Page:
Choosing a Tool
One of the first decisions you’ll need to make before you do serious work on your own piece of interactive fiction is what tools you will use to create it. While you could create IF in a general purpose programming language, most people choose to use a language or design system specially created for writing IF. This reduces the amount of work involved, and it often produces a more polished, more widely-portable product, as well.
Your choice may also be affected by the format you want your work to take. Some IF systems are better than others at running on small platforms such as handheld devices. Some are better at providing multimedia extras like graphics, sound effects, and hyperlinks. If you plan to develop for an unusual system or in an unusual format, be sure to consider that also when you select a coding language.
Writing in Collaboration with the Machine is an article I wrote on how your choice of system affects the way you write and the kind of content you can create.
Choice/Hypertext. For someone considering choice-based games, I’d look at Twine, ChoiceScript, inklewriter, Undum/Raconteur, or StoryNexus. Twine is the most widespread of these tools, but each of the others offers some features not available (or that you’d have to work to build yourself) in Twine. ChoiceScript, inklewriter, and StoryNexus are all versions of commercial tools that have been made available in a limited or partial-functionality way to amateur authors, and you can find manuals/tutorials on their respective websites.
Parser. Other tools do parsing and deeper world modeling — Inform and Quest are the most commonly used for parser interactive fiction, though TADS 3, with its rich simulation library, is another good choice. (For full disclosure: I have written almost all of my parser games in Inform, was involved in its development, and continue to help support it.) ADRIFT and Hugo also still have some users. Most of these tools assume that the user is willing to do some actual programming, though ADRIFT and Quest are the most code-light in this regard.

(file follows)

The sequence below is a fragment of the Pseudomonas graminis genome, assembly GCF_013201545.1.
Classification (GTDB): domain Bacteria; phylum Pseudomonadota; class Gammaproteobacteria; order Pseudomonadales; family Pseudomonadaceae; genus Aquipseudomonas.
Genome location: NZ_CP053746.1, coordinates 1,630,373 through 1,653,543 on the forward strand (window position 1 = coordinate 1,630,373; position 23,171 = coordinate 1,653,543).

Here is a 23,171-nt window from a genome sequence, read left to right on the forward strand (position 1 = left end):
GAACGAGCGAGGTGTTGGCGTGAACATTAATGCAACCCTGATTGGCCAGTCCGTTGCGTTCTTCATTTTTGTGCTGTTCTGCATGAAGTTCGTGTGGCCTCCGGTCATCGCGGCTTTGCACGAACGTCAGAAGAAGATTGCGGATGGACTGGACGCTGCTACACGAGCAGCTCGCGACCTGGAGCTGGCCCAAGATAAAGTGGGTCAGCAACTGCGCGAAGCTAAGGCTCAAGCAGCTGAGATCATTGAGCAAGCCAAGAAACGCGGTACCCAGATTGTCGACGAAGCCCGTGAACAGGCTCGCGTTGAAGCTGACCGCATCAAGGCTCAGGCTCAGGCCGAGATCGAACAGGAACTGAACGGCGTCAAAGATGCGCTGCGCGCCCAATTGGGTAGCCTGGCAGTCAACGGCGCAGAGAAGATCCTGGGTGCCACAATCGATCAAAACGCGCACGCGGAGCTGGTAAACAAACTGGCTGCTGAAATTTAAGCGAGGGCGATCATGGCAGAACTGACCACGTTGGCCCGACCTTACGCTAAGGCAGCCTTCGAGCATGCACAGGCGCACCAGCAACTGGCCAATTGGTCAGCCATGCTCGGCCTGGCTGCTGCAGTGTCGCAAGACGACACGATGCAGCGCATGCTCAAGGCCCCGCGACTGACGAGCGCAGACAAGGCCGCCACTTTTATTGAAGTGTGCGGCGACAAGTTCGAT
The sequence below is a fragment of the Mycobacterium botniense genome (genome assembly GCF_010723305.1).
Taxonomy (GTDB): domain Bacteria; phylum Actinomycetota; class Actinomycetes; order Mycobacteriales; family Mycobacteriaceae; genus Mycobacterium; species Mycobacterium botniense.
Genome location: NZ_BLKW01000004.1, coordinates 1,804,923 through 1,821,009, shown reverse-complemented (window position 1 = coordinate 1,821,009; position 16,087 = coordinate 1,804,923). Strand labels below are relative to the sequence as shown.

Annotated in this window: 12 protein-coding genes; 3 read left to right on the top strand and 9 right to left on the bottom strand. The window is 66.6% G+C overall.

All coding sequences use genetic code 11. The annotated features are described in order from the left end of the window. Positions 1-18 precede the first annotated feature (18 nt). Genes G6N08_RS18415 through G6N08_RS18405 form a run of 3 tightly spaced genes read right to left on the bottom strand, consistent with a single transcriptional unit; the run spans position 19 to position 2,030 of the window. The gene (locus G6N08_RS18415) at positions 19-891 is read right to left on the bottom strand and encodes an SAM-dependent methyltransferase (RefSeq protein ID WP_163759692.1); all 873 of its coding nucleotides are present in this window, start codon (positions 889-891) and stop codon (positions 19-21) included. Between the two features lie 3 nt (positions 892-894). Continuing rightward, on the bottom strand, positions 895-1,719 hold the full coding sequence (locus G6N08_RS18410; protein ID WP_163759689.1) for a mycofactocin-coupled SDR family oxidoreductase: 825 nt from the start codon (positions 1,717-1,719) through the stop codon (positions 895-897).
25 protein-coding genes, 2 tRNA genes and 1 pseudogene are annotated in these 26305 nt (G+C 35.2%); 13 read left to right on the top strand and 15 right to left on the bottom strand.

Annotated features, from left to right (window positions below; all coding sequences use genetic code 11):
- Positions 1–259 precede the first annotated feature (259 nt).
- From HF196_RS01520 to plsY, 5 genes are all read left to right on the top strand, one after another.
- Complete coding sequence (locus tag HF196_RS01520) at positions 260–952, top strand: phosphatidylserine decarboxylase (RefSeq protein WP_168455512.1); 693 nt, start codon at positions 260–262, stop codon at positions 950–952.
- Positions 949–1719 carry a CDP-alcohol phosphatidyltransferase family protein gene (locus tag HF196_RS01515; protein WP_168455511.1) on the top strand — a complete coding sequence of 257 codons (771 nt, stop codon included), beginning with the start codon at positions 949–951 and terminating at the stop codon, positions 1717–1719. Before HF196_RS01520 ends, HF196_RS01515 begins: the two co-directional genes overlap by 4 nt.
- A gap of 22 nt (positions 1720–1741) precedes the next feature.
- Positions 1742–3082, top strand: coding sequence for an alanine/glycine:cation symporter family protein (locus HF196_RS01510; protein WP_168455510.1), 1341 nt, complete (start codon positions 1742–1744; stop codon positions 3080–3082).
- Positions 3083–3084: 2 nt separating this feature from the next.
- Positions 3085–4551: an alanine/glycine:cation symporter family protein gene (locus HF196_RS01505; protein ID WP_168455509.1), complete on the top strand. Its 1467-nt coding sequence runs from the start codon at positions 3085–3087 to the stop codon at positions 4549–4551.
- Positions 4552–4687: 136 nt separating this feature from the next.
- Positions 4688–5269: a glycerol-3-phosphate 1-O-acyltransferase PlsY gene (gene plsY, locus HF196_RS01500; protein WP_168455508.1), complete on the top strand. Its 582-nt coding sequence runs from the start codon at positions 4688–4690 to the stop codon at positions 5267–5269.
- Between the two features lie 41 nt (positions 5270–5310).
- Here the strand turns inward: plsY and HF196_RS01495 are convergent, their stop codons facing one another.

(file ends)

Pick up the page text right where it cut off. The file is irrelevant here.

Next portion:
“Another Interactive Fiction Engine List” is a more comprehensive list of tools both commonly used and obscure/obsolete, with information on when they were last updated and what features they support. Alternatively, if you’d like to choose based on the appearance of the output, this Pinterest board tracks a variety of IF user interfaces, both old and recent.
It’s possible that no tool will exist that quite meets your needs. Last year I did some informal polling and put together a summary of community discussion on what people want most, which may at least shed some light on whether your requirements are common or unique.
Depending on the kind of IF you want to write, planning might come in a variety of forms — notes about plot and character, a diagram of possible puzzle progress, a map of rooms. And naturally the process of writing the work will be heavily determined by the kind of language you choose to write in.
A number of “Making of IF” articles can be found on ifwiki, describing challenges that other authors have faced and how they resolved them. My article Idea to Implementation talks about some strategies I follow in general.
Learning the field
You may want to familiarize yourself with what is being written in IF at the moment.
You can look at IFDB to discover games that you’d like to play, especially games with particular features that interest you. Checking out the tag cloud on IFDB will give you a sampling of features that people have considered worth tagging. IFDB lists and pages of competition results can help you find particularly respected or prize-winning work, and you can also do your own searches to find games that have been written in particular time periods.